2. Expenditure Limits for MDA After the total income and spending are determined in the MTFF, the various Federal Government MDAs share amongst themselves the MDA Expenditure. This sharing process is done by the BOF, supervised by the FMOF and is then accepted by the FEC chaired by the President. The BOF considers the payroll size of each MDA and their undertakings in view of the Government’s strategy programme, when making an allowance for spending ceilings. Each MDA is allocated an expenditure ceiling with which they must meet their needs and deliver services to Nigerians. This allocation is to guarantee that the total Expenditure Ceiling, which has been stated in the Medium-Term Expenditure Framework, is not exceeded by the government.
  3. Medium-Term Sector Strategies (MTSS) The Medium-Term Sector Strategies (MTSS) are made available by MDAs in order to define their targets on the backdrop of the general medium and long-term growth targets of the government. The MDAs categorize and record the important tasks and programmes, which they would implement for the next three years, with their general targets in mind to fit within their Expenditure Ceiling. A price tag is fixed on these projects and programmes, grouped in stages for the next three years, and are concomitant to expected outcomes. This process is recorded in the MTSS report and it forms a policy document, which is then used against the MDAs’ budget submissions. A substantial number of unfinished capital projects have been recorded within the MDAs over the years. This was due to poor administration by the MDAs of their capital project implementation. This has led to MDAs starting many projects with limited resources, which makes it difficult for them to be completed.
  4. Accepting the MTEF & the Fiscal Strategy Paper The MTEF contains the Fiscal Strategy Paper (FSP) which summarizes government’s plans to complete its fiscal matters within the next three years. In the Fiscal Responsibility Act 2007, the FSP and the MTEF must be presented to the FEC for consideration and approval such that planned expenditure trade-offs would be correctly discussed and settled. During the preparation of the FSP and the MTEF, contributions are required from key participants like the NPC, NNPC, CBN and NBS, etc. Once the FEC has approved the MTEF and the FSP, they are delivered to NASS, where they are considered and passed.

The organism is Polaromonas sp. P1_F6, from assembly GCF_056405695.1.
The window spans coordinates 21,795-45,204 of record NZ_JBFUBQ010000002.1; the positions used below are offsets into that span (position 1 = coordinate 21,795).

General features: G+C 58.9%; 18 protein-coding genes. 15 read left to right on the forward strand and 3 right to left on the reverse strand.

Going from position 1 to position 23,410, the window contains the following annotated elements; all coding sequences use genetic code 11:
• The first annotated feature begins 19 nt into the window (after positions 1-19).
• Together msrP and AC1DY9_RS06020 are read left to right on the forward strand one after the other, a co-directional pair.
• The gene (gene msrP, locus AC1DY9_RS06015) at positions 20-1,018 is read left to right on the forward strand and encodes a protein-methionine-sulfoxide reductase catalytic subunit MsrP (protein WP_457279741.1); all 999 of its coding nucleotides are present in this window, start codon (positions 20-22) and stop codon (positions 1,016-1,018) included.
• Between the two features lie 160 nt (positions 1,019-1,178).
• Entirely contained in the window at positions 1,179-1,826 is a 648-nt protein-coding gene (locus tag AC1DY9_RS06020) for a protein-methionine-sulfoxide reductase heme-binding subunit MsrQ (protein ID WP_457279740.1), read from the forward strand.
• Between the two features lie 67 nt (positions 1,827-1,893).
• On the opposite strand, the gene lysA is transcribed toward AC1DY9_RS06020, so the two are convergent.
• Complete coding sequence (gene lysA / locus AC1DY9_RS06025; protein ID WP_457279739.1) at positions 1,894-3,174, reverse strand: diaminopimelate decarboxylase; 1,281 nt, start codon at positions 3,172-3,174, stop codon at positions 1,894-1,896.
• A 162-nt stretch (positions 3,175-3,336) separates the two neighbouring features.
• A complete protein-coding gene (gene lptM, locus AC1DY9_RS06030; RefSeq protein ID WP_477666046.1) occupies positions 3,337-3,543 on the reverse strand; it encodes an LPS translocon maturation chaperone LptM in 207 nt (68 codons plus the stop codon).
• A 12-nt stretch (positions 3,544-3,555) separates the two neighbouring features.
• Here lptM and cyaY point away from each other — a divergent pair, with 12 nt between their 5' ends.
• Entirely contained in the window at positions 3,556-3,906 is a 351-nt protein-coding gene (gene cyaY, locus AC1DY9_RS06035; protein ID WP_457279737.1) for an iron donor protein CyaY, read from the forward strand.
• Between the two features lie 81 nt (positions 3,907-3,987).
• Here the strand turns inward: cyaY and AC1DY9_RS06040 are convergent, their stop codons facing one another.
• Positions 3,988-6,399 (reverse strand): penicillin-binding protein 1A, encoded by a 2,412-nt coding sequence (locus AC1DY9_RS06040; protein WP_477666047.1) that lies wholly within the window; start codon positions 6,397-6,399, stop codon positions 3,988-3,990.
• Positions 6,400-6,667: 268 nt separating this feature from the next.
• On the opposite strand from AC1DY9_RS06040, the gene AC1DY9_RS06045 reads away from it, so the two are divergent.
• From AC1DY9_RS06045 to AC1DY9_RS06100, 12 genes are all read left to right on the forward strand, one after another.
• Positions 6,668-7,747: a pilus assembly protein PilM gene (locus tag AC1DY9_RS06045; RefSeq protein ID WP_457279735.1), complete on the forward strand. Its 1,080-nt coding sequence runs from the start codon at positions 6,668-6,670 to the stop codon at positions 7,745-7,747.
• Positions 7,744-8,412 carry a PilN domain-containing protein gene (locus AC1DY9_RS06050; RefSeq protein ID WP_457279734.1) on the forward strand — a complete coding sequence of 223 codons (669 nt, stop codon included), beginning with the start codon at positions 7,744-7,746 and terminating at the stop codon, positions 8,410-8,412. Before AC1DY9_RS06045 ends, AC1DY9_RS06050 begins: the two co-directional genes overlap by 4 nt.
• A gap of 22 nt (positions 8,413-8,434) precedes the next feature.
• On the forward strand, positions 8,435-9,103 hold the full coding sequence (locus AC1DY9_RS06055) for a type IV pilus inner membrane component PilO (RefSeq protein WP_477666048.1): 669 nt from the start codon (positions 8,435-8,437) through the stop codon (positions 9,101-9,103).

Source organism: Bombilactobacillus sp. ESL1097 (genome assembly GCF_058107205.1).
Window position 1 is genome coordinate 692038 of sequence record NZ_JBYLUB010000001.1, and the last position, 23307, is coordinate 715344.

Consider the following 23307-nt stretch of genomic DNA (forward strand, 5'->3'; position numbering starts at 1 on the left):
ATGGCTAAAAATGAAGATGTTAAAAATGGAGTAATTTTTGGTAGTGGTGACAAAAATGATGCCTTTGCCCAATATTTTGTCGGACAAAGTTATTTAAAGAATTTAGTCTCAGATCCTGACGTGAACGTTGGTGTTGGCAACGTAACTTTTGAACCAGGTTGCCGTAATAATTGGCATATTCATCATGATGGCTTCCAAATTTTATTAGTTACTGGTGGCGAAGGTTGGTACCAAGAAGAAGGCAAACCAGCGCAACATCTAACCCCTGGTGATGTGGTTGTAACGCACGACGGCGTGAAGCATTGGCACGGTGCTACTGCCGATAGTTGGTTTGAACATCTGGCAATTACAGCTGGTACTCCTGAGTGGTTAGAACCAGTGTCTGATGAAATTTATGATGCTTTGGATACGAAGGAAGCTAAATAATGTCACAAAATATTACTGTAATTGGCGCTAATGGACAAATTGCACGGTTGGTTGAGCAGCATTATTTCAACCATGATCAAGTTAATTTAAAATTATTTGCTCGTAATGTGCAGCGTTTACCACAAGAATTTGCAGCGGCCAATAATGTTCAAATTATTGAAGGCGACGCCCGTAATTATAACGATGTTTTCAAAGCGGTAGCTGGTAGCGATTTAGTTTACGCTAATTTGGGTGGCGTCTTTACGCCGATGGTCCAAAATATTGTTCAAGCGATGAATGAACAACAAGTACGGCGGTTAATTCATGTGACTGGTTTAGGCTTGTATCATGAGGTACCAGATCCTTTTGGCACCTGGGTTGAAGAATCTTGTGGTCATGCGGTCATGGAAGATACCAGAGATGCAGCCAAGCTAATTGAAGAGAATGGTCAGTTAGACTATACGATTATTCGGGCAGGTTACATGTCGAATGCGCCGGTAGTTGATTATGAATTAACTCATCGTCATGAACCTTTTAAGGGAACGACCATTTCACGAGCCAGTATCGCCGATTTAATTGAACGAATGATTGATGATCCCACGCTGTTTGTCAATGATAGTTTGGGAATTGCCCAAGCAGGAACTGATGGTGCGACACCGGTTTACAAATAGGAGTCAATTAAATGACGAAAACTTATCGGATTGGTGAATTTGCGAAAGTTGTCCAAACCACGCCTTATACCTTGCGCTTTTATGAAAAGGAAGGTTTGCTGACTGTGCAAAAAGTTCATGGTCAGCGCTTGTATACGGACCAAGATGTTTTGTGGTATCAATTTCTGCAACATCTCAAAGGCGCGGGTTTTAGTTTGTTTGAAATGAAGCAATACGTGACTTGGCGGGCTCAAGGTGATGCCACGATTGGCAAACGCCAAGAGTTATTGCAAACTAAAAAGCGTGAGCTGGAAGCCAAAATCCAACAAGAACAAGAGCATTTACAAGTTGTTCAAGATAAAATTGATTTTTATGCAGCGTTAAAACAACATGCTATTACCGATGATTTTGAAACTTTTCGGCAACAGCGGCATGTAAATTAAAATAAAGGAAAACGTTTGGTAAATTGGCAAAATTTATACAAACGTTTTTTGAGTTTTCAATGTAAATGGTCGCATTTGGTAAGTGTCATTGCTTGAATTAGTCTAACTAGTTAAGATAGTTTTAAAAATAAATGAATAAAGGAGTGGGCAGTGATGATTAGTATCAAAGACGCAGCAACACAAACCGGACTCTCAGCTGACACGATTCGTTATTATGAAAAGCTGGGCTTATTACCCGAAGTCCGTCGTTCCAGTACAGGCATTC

5. Call for Budget & Evaluation of MDA Submissions This process begins with the FMOF requesting MDAs to submit their budgets in form of a “Budget Call Circular”. This Circular provides in depth directives to the MDAs on how to organize and present their spending projections within the limitations of the presented expenditure, and in agreement with the objectives of the government. MDAs would produce and then submit their budget proposals to the BOF that would confirm that the MDAs stay within the agreed limits of their spending, and that their budget proposals conform to the priorities of government. Additional discussions between the FMOF, NPC, the Chief Economic Adviser to the President, would be held to establish that the MDAs support the expenditure patterns in line with the objectives formed earlier.
  6. Presidential Approval and Budget Transmission to Nass Before the budget is submitted, a series of meetings between the Executive and the NASS with regards to the size and contents of the Budget are discussed. For example, the FMF, MDAs and various NASS committees meet frequently to perfect spending plan by the government. This procedure guarantees that the budget reflects concerns of the public and that the goals of the government are properly captured in the budget. After the draft budget is finalized it is handed to Mr. President to approve. After approval by Mr. President, the budget, along with other necessary documents is officially submitted to NASS.
  7. Approval by the National Assembly & Assent by Mr. President Upon presentation of the Appropriation Bill to NASS, the document is discussed by various committees of both the House of Representatives and the Senate. The committee recommendations will be reviewed and organized by the Appropriation Committees of both Houses. Final recommendations are put forward by each House, where they exchange views and then conclude as each house will pass the Appropriation Bill. If there are differences in their final figures of the expenditure votes, the Senate and the House of Reps would meet and iron out their differences. Once they are matched, the final Bill is delivered to Mr. President for his assent He will then assent to the Appropriation Bill and by law, it becomes an Appropriation Act.